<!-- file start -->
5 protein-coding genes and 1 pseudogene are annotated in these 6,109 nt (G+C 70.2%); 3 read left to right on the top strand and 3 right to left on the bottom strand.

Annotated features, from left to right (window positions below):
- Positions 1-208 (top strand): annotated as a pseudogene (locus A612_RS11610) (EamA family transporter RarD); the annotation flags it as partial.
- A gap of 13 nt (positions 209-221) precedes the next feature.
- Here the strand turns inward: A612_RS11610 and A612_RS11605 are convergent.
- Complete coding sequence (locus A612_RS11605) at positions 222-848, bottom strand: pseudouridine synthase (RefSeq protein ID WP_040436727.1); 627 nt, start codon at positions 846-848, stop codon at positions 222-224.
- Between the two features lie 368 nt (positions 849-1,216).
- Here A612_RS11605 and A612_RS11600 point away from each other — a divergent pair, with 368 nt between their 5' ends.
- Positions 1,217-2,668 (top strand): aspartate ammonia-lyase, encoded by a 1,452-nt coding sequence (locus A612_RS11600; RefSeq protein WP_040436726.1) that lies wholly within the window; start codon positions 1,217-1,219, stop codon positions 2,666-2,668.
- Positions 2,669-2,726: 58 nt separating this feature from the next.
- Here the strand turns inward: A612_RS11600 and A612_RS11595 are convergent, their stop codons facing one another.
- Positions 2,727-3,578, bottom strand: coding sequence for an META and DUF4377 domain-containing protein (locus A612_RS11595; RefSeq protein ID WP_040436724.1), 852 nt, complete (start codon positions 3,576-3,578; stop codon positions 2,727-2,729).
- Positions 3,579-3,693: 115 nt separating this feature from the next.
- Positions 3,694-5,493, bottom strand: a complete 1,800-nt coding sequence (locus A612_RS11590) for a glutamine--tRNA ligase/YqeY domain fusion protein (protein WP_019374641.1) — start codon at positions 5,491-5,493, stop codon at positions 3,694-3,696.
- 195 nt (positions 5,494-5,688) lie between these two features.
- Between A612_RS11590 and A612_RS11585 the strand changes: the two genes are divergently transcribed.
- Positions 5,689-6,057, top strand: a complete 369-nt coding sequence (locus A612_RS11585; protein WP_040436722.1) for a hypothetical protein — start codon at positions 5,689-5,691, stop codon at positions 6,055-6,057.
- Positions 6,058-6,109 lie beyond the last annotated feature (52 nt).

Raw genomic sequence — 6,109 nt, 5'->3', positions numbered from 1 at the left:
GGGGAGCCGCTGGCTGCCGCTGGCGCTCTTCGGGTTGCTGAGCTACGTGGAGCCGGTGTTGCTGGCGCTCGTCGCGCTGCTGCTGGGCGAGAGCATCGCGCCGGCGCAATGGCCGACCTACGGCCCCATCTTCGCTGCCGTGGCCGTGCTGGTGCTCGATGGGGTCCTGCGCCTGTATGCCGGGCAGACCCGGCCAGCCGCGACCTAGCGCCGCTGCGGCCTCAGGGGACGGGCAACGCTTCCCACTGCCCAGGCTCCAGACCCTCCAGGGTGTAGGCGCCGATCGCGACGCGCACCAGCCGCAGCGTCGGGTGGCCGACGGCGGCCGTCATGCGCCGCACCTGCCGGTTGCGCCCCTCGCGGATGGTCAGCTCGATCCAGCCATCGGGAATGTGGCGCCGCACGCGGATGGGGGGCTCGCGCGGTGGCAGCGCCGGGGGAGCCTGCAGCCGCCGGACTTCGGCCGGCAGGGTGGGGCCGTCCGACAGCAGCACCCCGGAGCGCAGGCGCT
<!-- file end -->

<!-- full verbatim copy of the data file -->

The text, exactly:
5 protein-coding genes and 1 pseudogene are annotated in these 6,109 nt (G+C 70.2%); 3 read left to right on the top strand and 3 right to left on the bottom strand.

Annotated features, from left to right (window positions below):
- Positions 1-208 (top strand): annotated as a pseudogene (locus A612_RS11610) (EamA family transporter RarD); the annotation flags it as partial.
- A gap of 13 nt (positions 209-221) precedes the next feature.
- Here the strand turns inward: A612_RS11610 and A612_RS11605 are convergent.
- Complete coding sequence (locus A612_RS11605) at positions 222-848, bottom strand: pseudouridine synthase (RefSeq protein ID WP_040436727.1); 627 nt, start codon at positions 846-848, stop codon at positions 222-224.
- Between the two features lie 368 nt (positions 849-1,216).
- Here A612_RS11605 and A612_RS11600 point away from each other — a divergent pair, with 368 nt between their 5' ends.
- Positions 1,217-2,668 (top strand): aspartate ammonia-lyase, encoded by a 1,452-nt coding sequence (locus A612_RS11600; RefSeq protein WP_040436726.1) that lies wholly within the window; start codon positions 1,217-1,219, stop codon positions 2,666-2,668.
- Positions 2,669-2,726: 58 nt separating this feature from the next.
- Here the strand turns inward: A612_RS11600 and A612_RS11595 are convergent, their stop codons facing one another.
- Positions 2,727-3,578, bottom strand: coding sequence for an META and DUF4377 domain-containing protein (locus A612_RS11595; RefSeq protein ID WP_040436724.1), 852 nt, complete (start codon positions 3,576-3,578; stop codon positions 2,727-2,729).
- Positions 3,579-3,693: 115 nt separating this feature from the next.
- Positions 3,694-5,493, bottom strand: a complete 1,800-nt coding sequence (locus A612_RS11590) for a glutamine--tRNA ligase/YqeY domain fusion protein (protein WP_019374641.1) — start codon at positions 5,491-5,493, stop codon at positions 3,694-3,696.
- 195 nt (positions 5,494-5,688) lie between these two features.
- Between A612_RS11590 and A612_RS11585 the strand changes: the two genes are divergently transcribed.
- Positions 5,689-6,057, top strand: a complete 369-nt coding sequence (locus A612_RS11585; protein WP_040436722.1) for a hypothetical protein — start codon at positions 5,689-5,691, stop codon at positions 6,055-6,057.
- Positions 6,058-6,109 lie beyond the last annotated feature (52 nt).

Raw genomic sequence — 6,109 nt, 5'->3', positions numbered from 1 at the left:
GGGGAGCCGCTGGCTGCCGCTGGCGCTCTTCGGGTTGCTGAGCTACGTGGAGCCGGTGTTGCTGGCGCTCGTCGCGCTGCTGCTGGGCGAGAGCATCGCGCCGGCGCAATGGCCGACCTACGGCCCCATCTTCGCTGCCGTGGCCGTGCTGGTGCTCGATGGGGTCCTGCGCCTGTATGCCGGGCAGACCCGGCCAGCCGCGACCTAGCGCCGCTGCGGCCTCAGGGGACGGGCAACGCTTCCCACTGCCCAGGCTCCAGACCCTCCAGGGTGTAGGCGCCGATCGCGACGCGCACCAGCCGCAGCGTCGGGTGGCCGACGGCGGCCGTCATGCGCCGCACCTGCCGGTTGCGCCCCTCGCGGATGGTCAGCTCGATCCAGCCATCGGGAATGTGGCGCCGCACGCGGATGGGGGGCTCGCGCGGTGGCAGCGCCGGGGGAGCCTGCAGCCGCCGGACTTCGGCCGGCAGGGTGGGGCCGTCCGACAGCAGCACCCCGGAGCGCAGGCGCT